EJ: Charlie is actually a little conservative when it comes to stealing bases believe it or not. He wants us to run sure, but he doesn't want us to be reckless. I ran very little when lefties hit and that was most of the time because Dan Johnson and Chris Richard hit behind me. Charlie pretty much doesn't love the stolen base with a lefty up due to the hole between first and second that is opened up for them with the first baseman holding me on. Also, while on second he doesn't love stealing third either because he feels the throw is easier for the catcher to make to third if trying to steal and it is. So my best chance was to steal with Justin Ruggiano hitting being right handed and he is an aggressive hitter to say the least. I had plenty of opportunities to steal, but I would say that with Charlie's style it has made me a lot more picky when to run and that's probably why my success rate was so high.
DRB: As a man of many gloves, you have proven capable at a number of positions -- but which is your favorite to play?
EJ: Shortstop is by far the best position on the field. You are involved on every play and it's the most challenging and that's probably why I like it so much. Also, if you can play there it makes you a ton more marketable and valuable. You have to have sure hands, a good arm and good range to play and stay there. It really keeps you involved in the game watching pitch selection by the catcher and pitcher as well as hitter's swings and adjustments at the plate so you can position yourself accordingly.
DRB: Also, have you ever dabbled in any other sports? If yes, are you required to play every position in those as well?
EJ: I played and was recruited to play football and basketball in high school, but I wasn't really fit for those sports. I was way too skinny to play football, but I was really fast so that made up for it. I only weighed 145 lbs as a senior in football, but I ran a 4.4 forty so I was usually the fastest man on the field for a small school football league. We only had 99 kids in my graduating class. I was actually on every team in football. I played receiver on offense and corner back on defense, as well as some role on every special teams play including punter but it wasn't required. I think I hold the record for shortest punt ever at one yard... seriously.
Basketball I got pretty good at it after high school. I was good at defense because I was so quick, but I couldn't and still can't shoot very well. My best friend was 5'10" in 6th grade and I still hadn't made it past 5' so I had to learn how to shoot threes early on and developed poor shooting mechanics as a result of being too weak to get it there from 20 feet. At least that's what I think did it. After high school I made a dunk video and then put it on the web, but after all the hate-mail I received, I took it down. Nobody can believe that a 6' white guy can do a alley-oop windmill with two hands, or a number of other difficult dunks especially if they can't.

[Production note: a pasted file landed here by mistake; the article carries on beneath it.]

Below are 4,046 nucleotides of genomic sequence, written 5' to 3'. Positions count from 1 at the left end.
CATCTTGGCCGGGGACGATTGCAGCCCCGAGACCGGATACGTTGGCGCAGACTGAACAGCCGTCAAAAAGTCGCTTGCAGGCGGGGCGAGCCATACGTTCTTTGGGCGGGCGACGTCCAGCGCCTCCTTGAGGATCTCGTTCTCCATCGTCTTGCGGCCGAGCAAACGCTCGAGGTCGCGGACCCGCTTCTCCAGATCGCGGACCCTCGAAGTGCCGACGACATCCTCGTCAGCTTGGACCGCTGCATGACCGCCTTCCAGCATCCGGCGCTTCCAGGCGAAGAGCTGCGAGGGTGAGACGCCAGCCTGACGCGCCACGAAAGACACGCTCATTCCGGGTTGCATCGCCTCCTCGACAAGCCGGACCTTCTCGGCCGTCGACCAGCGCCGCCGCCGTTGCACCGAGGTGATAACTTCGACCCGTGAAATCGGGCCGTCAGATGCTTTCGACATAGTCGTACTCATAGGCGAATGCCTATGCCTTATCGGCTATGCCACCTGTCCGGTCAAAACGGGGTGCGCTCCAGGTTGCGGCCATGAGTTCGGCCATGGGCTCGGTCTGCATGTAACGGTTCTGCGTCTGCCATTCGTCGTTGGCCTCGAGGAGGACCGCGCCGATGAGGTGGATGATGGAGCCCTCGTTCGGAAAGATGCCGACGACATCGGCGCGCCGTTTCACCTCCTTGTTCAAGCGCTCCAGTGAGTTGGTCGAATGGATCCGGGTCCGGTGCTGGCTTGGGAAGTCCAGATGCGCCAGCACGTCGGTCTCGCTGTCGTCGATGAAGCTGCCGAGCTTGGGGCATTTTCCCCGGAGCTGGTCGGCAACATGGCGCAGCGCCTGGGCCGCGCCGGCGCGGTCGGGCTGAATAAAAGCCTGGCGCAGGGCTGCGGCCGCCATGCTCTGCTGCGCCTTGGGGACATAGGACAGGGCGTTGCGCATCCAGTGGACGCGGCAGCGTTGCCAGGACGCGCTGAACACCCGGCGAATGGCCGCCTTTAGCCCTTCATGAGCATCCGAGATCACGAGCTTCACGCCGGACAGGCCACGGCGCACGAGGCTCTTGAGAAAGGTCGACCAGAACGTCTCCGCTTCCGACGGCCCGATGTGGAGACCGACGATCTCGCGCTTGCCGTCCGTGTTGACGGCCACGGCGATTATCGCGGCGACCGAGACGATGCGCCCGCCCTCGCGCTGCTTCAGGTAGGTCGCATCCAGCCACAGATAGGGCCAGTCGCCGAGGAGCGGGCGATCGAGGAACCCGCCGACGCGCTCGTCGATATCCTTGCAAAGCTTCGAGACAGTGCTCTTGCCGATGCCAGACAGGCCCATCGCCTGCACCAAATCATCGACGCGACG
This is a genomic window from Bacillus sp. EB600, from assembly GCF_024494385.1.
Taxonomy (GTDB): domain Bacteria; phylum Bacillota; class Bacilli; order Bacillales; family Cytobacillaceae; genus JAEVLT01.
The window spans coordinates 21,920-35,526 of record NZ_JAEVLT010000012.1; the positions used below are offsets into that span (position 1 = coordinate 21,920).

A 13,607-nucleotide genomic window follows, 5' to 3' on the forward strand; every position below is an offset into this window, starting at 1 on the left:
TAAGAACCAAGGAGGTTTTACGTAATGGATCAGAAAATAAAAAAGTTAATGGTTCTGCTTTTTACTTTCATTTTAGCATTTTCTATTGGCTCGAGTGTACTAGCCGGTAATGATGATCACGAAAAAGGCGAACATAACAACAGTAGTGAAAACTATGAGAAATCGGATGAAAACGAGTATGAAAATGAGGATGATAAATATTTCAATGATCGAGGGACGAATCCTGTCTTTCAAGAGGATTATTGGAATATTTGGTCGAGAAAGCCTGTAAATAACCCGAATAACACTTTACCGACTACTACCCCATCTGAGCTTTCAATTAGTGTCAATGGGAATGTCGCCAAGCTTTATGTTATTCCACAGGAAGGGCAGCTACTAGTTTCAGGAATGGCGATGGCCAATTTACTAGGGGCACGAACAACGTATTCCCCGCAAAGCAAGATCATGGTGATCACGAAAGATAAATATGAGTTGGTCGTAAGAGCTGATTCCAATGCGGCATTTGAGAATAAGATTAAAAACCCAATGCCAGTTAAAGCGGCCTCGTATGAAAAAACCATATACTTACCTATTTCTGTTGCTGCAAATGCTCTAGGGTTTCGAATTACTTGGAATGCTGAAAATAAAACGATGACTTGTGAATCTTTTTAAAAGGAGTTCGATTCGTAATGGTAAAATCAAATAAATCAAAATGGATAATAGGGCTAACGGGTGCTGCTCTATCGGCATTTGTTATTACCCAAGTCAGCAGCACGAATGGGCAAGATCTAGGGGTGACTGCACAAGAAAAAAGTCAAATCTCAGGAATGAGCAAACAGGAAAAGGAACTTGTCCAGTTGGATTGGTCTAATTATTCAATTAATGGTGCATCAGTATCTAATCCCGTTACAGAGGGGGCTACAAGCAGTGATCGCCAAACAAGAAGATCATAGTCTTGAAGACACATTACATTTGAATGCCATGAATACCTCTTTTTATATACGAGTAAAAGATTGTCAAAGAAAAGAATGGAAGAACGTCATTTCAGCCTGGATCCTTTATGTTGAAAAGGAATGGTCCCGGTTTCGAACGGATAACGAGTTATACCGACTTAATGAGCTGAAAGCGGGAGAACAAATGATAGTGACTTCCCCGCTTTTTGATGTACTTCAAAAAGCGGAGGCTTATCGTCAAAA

DRB: Best road trip story from the minors you can repeat in front of your wife? Worst road trip story?
EJ: I don't really have a best road trip story, but in 04' I hit 4 home runs in four consecutive at bats, in four consecutive innings, never before has that been done in baseball. I hit one the night before in the last inning and then hit one in the first, second and third inning the next day and that was on the road in Greensboro.
My worst road trip story was probably in 07' when Ottawa was still in the league. We were up early as usual around 3:30 or so for a 4:00 bus to go to the airport and when we got through security we found out that our plane to our connecting flight had engine trouble so we had to figure out how we were going to get to Ottawa for the game that night. We ended up breaking our team up into the "starters" and the rest of the guys. So the guys that were starting got on the flights that were going to get there early and the extra guys and relief pitchers got broken up again into another group. We got there around 4:00 or 5:00 with the first group, but the rest of the guys didn't make it until around 7:00 (game time) and the third not until later than that. They ended up canceling the game, but all the rushing, uncertainty and trouble made for such a long and miserable day.